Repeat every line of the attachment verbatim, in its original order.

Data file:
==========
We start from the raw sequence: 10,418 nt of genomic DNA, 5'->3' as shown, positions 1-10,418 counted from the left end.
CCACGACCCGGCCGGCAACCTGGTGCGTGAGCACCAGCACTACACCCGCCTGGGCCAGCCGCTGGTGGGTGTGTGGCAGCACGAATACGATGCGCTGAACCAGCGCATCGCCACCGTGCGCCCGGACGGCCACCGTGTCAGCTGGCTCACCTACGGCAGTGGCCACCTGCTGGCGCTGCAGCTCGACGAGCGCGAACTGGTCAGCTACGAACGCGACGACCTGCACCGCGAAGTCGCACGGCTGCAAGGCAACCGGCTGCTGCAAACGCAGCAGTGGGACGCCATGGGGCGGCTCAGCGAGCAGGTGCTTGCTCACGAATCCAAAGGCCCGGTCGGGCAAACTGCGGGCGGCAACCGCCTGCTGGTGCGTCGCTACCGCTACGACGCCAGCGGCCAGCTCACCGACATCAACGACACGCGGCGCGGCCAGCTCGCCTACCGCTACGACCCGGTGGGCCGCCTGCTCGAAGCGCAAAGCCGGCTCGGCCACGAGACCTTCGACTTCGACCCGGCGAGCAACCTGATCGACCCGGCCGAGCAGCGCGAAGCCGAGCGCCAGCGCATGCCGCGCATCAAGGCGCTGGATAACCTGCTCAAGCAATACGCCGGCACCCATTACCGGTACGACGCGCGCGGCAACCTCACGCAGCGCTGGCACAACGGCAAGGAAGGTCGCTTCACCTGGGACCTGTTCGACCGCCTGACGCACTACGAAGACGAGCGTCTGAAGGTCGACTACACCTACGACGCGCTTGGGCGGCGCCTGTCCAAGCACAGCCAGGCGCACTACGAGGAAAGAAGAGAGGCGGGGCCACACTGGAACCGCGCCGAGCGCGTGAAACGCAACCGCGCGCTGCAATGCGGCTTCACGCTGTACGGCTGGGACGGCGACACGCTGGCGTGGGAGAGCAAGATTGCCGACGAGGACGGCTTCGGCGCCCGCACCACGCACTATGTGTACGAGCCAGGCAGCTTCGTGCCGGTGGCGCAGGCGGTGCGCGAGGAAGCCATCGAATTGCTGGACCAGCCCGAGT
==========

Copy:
We start from the raw sequence: 10,418 nt of genomic DNA, 5'->3' as shown, positions 1-10,418 counted from the left end.
CCACGACCCGGCCGGCAACCTGGTGCGTGAGCACCAGCACTACACCCGCCTGGGCCAGCCGCTGGTGGGTGTGTGGCAGCACGAATACGATGCGCTGAACCAGCGCATCGCCACCGTGCGCCCGGACGGCCACCGTGTCAGCTGGCTCACCTACGGCAGTGGCCACCTGCTGGCGCTGCAGCTCGACGAGCGCGAACTGGTCAGCTACGAACGCGACGACCTGCACCGCGAAGTCGCACGGCTGCAAGGCAACCGGCTGCTGCAAACGCAGCAGTGGGACGCCATGGGGCGGCTCAGCGAGCAGGTGCTTGCTCACGAATCCAAAGGCCCGGTCGGGCAAACTGCGGGCGGCAACCGCCTGCTGGTGCGTCGCTACCGCTACGACGCCAGCGGCCAGCTCACCGACATCAACGACACGCGGCGCGGCCAGCTCGCCTACCGCTACGACCCGGTGGGCCGCCTGCTCGAAGCGCAAAGCCGGCTCGGCCACGAGACCTTCGACTTCGACCCGGCGAGCAACCTGATCGACCCGGCCGAGCAGCGCGAAGCCGAGCGCCAGCGCATGCCGCGCATCAAGGCGCTGGATAACCTGCTCAAGCAATACGCCGGCACCCATTACCGGTACGACGCGCGCGGCAACCTCACGCAGCGCTGGCACAACGGCAAGGAAGGTCGCTTCACCTGGGACCTGTTCGACCGCCTGACGCACTACGAAGACGAGCGTCTGAAGGTCGACTACACCTACGACGCGCTTGGGCGGCGCCTGTCCAAGCACAGCCAGGCGCACTACGAGGAAAGAAGAGAGGCGGGGCCACACTGGAACCGCGCCGAGCGCGTGAAACGCAACCGCGCGCTGCAATGCGGCTTCACGCTGTACGGCTGGGACGGCGACACGCTGGCGTGGGAGAGCAAGATTGCCGACGAGGACGGCTTCGGCGCCCGCACCACGCACTATGTGTACGAGCCAGGCAGCTTCGTGCCGGTGGCGCAGGCGGTGCGCGAGGAAGCCATCGAATTGCTGGACCAGCCCGAGT